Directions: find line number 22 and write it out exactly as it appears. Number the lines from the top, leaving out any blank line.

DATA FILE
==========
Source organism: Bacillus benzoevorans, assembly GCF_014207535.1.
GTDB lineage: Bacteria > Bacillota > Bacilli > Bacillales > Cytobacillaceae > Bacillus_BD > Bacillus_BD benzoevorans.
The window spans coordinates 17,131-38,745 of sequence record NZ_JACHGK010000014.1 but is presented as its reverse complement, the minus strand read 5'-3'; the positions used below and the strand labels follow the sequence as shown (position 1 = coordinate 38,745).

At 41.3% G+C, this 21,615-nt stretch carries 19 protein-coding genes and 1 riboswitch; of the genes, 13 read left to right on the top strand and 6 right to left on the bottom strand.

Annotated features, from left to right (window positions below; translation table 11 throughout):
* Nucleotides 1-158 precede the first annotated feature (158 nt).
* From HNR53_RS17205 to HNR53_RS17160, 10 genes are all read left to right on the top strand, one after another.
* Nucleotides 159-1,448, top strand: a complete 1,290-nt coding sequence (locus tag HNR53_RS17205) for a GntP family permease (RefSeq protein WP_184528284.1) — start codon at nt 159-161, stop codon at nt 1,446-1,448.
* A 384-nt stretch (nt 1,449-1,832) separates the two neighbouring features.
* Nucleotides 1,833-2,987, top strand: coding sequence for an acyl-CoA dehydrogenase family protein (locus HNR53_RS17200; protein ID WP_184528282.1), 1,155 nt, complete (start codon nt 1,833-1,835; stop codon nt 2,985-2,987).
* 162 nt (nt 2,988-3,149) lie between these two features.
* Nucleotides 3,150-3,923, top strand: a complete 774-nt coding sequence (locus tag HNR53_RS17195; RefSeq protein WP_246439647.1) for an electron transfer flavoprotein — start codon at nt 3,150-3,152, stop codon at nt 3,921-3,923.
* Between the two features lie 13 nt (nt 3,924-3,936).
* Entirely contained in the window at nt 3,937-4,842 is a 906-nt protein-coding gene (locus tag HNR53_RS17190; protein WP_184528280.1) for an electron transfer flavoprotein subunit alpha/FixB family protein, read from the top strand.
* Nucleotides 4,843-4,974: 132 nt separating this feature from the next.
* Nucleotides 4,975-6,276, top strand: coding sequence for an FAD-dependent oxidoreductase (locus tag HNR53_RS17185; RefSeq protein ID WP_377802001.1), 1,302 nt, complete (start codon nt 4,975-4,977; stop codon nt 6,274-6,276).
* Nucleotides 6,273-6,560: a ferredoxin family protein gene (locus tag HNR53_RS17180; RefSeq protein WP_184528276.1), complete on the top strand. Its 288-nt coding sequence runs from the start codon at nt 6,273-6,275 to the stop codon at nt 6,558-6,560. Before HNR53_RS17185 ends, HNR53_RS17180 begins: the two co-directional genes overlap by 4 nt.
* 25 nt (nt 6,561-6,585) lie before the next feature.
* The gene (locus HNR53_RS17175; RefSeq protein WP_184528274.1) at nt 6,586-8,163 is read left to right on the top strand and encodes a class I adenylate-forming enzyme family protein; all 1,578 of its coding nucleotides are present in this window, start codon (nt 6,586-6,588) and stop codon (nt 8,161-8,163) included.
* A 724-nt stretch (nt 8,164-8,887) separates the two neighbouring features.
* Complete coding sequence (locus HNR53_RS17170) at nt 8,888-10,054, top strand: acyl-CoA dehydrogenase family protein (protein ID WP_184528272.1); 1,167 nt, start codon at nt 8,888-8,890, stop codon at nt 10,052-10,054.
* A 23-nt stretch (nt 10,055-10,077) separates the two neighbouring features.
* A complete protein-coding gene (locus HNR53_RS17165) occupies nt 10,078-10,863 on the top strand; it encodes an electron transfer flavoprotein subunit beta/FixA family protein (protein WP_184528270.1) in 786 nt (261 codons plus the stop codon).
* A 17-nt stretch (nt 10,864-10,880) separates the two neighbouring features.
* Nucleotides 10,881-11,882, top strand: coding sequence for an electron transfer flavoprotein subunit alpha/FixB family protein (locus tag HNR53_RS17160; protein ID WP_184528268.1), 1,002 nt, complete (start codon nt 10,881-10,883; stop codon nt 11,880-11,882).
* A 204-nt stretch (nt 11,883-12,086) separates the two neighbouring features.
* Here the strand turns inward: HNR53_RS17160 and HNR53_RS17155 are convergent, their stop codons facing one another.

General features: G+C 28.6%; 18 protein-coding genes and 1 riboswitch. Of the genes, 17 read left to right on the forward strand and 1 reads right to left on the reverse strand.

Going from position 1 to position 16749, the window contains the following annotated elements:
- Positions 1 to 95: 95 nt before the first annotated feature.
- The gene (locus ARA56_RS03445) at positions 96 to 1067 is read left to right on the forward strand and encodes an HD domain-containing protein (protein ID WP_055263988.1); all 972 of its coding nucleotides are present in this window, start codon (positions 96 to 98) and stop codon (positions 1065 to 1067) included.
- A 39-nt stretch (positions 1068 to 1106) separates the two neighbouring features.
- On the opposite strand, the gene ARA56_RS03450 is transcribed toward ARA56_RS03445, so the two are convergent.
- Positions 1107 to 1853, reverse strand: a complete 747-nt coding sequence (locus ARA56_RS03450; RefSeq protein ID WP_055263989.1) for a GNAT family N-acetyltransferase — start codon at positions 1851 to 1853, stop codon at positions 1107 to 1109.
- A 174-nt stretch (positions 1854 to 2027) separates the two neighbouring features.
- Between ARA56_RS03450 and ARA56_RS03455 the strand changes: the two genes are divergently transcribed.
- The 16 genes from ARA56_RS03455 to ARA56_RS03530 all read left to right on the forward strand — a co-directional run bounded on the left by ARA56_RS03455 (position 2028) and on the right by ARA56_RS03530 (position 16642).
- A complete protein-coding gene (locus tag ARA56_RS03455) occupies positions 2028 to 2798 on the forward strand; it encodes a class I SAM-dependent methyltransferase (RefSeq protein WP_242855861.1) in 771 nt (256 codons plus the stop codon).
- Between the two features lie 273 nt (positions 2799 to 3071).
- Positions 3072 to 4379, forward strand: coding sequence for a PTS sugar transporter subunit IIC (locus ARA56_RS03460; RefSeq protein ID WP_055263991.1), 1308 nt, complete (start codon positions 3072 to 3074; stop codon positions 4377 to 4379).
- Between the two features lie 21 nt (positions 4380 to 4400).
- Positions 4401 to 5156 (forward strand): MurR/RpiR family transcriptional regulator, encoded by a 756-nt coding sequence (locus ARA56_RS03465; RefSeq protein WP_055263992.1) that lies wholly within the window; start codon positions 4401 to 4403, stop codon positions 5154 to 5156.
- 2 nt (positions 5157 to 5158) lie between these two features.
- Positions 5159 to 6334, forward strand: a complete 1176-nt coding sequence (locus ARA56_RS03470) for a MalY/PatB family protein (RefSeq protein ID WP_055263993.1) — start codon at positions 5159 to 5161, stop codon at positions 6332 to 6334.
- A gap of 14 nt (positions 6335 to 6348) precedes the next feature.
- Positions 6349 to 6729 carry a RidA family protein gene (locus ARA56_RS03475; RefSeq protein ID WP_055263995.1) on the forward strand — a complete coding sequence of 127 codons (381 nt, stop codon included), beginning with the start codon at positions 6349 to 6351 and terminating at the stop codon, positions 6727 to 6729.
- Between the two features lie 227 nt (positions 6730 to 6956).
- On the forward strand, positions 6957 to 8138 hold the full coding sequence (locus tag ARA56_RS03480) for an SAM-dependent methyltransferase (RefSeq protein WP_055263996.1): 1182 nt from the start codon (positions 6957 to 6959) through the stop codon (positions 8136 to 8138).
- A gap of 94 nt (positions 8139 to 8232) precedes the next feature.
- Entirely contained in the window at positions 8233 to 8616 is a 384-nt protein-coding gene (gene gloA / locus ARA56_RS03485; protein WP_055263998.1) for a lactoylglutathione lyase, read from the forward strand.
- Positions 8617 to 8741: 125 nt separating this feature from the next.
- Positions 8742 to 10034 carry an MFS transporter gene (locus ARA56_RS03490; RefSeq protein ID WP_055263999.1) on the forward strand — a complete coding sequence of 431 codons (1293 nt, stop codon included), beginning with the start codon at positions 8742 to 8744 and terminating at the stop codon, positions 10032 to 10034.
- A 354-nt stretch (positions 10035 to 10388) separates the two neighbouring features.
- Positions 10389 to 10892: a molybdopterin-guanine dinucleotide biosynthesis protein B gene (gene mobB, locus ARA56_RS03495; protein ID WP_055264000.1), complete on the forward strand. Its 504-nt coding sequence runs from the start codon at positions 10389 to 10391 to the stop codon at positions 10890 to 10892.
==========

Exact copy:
* A 23-nt stretch (nt 10,055-10,077) separates the two neighbouring features.